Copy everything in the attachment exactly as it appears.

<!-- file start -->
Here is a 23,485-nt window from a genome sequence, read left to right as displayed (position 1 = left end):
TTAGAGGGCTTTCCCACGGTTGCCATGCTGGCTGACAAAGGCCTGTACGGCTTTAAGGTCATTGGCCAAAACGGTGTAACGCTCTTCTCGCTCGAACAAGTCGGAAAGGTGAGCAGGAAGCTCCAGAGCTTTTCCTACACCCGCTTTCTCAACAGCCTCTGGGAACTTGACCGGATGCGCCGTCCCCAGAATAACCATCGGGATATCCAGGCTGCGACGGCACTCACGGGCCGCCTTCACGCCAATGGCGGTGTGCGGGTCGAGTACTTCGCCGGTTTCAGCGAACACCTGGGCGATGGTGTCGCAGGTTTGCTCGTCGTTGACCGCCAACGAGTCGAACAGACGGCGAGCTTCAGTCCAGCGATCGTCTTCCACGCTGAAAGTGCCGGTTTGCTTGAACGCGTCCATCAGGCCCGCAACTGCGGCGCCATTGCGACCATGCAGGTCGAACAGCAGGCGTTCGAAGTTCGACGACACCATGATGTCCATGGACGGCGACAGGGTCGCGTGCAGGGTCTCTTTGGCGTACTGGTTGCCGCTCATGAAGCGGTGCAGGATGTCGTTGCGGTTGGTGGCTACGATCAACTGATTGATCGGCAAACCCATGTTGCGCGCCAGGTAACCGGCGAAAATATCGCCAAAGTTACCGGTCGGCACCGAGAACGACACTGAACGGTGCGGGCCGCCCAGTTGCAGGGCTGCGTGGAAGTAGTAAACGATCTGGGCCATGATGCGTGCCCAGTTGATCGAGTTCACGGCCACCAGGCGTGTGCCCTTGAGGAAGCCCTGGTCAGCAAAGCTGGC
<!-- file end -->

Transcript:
Here is a 23,485-nt window from a genome sequence, read left to right as displayed (position 1 = left end):
TTAGAGGGCTTTCCCACGGTTGCCATGCTGGCTGACAAAGGCCTGTACGGCTTTAAGGTCATTGGCCAAAACGGTGTAACGCTCTTCTCGCTCGAACAAGTCGGAAAGGTGAGCAGGAAGCTCCAGAGCTTTTCCTACACCCGCTTTCTCAACAGCCTCTGGGAACTTGACCGGATGCGCCGTCCCCAGAATAACCATCGGGATATCCAGGCTGCGACGGCACTCACGGGCCGCCTTCACGCCAATGGCGGTGTGCGGGTCGAGTACTTCGCCGGTTTCAGCGAACACCTGGGCGATGGTGTCGCAGGTTTGCTCGTCGTTGACCGCCAACGAGTCGAACAGACGGCGAGCTTCAGTCCAGCGATCGTCTTCCACGCTGAAAGTGCCGGTTTGCTTGAACGCGTCCATCAGGCCCGCAACTGCGGCGCCATTGCGACCATGCAGGTCGAACAGCAGGCGTTCGAAGTTCGACGACACCATGATGTCCATGGACGGCGACAGGGTCGCGTGCAGGGTCTCTTTGGCGTACTGGTTGCCGCTCATGAAGCGGTGCAGGATGTCGTTGCGGTTGGTGGCTACGATCAACTGATTGATCGGCAAACCCATGTTGCGCGCCAGGTAACCGGCGAAAATATCGCCAAAGTTACCGGTCGGCACCGAGAACGACACTGAACGGTGCGGGCCGCCCAGTTGCAGGGCTGCGTGGAAGTAGTAAACGATCTGGGCCATGATGCGTGCCCAGTTGATCGAGTTCACGGCCACCAGGCGTGTGCCCTTGAGGAAGCCCTGGTCAGCAAAGCTGGC